Experts reveal their top tips for how to write a book

Experts reveal their top tips for how to write a book

If you want to know how to write a book , we’ve got the answer. While it’s a daunting task, it’s not impossible and here, experts share their top tips to help you get published.

November marks National Novel Writing Month, a global initiative which aims to inspire and encourage writers across the world.

The goal is to write 50,000 words in a month – which sounds daunting but in fact is just over 1000 a day. So if you’ve always wanted to know how to write a book, now is the perfect time. National Novel Writing Month is free to take part in – anyone can create a profile through the initiative’s website .

Every day, enter your word count to track your progress. Seeing the statistics are a real motivational tool. There are also forums with advice a-plenty, and signing up to your locality means you can meet others doing the scheme where you live, with ‘write-ins’ at local cafes and shopping centres offering the chance to write with and chat to like-minded people.

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In July this year, my debut novel, Five Steps To Happy was published by Trapeze, Orion. I couldn’t believe I’d got a book deal – it was a real dream come true. Trapeze Books And yet working five days a week and with a hectic social life, it often felt like there weren’t enough hours in the day to write.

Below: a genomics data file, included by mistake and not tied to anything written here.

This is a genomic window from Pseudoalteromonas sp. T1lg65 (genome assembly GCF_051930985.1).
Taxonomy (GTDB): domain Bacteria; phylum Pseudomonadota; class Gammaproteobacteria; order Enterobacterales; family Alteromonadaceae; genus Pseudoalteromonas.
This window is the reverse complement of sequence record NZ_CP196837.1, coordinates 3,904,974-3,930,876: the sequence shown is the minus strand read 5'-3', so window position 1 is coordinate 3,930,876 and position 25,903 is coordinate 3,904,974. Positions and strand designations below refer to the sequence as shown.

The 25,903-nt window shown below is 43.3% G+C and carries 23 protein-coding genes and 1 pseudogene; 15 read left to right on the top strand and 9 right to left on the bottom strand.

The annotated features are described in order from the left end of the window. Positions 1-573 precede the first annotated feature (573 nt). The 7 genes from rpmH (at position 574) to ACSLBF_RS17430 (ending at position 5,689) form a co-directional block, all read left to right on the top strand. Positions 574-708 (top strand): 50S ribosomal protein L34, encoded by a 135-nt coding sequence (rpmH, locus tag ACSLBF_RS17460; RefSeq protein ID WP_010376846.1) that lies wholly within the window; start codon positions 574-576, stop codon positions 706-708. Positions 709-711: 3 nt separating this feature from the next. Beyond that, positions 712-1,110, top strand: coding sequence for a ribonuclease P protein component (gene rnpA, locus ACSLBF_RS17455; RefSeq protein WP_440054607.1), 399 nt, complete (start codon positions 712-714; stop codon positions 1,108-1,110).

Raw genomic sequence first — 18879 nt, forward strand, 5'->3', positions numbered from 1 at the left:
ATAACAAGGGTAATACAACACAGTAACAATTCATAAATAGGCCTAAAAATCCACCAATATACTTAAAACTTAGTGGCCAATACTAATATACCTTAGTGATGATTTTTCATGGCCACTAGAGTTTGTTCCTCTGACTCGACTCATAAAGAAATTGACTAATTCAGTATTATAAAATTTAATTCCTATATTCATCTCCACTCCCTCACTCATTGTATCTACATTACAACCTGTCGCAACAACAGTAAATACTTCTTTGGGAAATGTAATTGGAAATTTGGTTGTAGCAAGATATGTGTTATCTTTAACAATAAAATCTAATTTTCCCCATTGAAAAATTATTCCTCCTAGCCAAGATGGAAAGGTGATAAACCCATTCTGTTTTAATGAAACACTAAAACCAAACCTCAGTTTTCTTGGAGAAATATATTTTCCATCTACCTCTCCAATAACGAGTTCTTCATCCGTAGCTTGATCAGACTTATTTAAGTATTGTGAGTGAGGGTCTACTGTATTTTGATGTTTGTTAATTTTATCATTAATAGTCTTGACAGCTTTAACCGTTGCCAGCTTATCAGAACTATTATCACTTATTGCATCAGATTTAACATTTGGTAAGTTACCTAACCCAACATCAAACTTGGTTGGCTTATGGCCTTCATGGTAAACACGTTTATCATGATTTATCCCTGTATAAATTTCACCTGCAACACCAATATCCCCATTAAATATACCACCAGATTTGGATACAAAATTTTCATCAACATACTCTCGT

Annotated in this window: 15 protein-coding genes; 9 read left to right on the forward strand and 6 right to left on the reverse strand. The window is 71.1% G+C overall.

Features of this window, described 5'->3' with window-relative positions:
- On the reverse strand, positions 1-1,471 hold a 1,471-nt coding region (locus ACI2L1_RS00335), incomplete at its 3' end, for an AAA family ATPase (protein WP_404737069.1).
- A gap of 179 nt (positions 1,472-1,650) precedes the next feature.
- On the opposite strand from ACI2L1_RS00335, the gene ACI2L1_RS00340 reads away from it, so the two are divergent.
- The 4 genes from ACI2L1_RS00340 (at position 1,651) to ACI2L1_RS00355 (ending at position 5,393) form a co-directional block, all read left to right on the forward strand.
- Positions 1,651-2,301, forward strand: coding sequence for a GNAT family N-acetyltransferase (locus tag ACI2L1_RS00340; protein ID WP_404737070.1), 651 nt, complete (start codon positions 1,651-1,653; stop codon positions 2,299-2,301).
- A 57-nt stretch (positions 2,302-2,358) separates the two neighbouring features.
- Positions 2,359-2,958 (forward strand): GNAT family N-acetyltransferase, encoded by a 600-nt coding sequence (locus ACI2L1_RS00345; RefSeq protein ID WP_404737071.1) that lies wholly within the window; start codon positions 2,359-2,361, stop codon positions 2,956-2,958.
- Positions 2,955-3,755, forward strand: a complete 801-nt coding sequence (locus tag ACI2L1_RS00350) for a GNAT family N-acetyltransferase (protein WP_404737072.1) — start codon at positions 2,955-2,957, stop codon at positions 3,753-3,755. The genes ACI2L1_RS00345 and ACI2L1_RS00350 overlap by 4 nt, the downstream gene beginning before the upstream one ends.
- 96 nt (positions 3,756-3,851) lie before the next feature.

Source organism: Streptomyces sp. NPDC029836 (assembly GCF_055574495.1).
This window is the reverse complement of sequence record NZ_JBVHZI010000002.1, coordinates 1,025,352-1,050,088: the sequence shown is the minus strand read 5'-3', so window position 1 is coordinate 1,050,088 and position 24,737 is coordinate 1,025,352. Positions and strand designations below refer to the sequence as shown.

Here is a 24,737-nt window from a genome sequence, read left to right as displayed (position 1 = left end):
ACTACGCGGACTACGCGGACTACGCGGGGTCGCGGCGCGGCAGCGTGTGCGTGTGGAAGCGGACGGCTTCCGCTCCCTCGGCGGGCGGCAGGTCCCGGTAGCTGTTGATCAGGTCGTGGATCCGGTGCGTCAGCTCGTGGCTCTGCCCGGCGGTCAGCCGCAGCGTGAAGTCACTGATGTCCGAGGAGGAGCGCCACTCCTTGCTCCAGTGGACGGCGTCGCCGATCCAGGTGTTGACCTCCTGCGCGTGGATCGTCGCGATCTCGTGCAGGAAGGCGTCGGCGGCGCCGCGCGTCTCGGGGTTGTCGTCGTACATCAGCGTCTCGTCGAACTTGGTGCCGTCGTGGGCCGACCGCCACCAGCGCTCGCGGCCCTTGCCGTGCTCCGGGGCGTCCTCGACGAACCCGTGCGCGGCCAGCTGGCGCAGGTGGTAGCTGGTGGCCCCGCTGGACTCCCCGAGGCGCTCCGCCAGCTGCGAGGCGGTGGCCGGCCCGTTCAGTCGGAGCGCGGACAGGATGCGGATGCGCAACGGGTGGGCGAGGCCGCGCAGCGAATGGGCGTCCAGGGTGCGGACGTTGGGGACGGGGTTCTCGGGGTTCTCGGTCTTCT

Thankfully, when November hit, I surprised myself. For me, waking up early and writing for an hour and a half before work proved hugely productive.

I also began to reclaim my lunch hour to write. And watching my word count and my statistics rise during National Novel Writing Month gave me a huge boost. It pushed me to carry on.

However, every writer is different. For me, mornings worked best. For you, a productive time might be during your commute, or propped up in bed late at night.

It’s about carving out that hour or two each day, making it a key part of your routine. Writing is like a muscle – it needs to be worked regularly.

And remember, don’t beat yourself up if the words don’t flow as easily as you’d hoped they might.

“I worked out I needed to write 2,000 words a day five days a week to have a completed first draft in nine weeks. I ended up finishing it in seven,” said Stacey Halls, author of The Familiars and upcoming The Foundling .

“It definitely gets easier the further you get into the book, when you know the characters and story better. If I didn’t hit my daily word count I didn’t beat myself up, I just wrote a bit more the next day.” Stacey recommends using index cards to plan your novel.”I mapped out the whole plot using one or two sentences for each scene, wrote them on cards and stuck them to the wall. It helped to see my story as a […]

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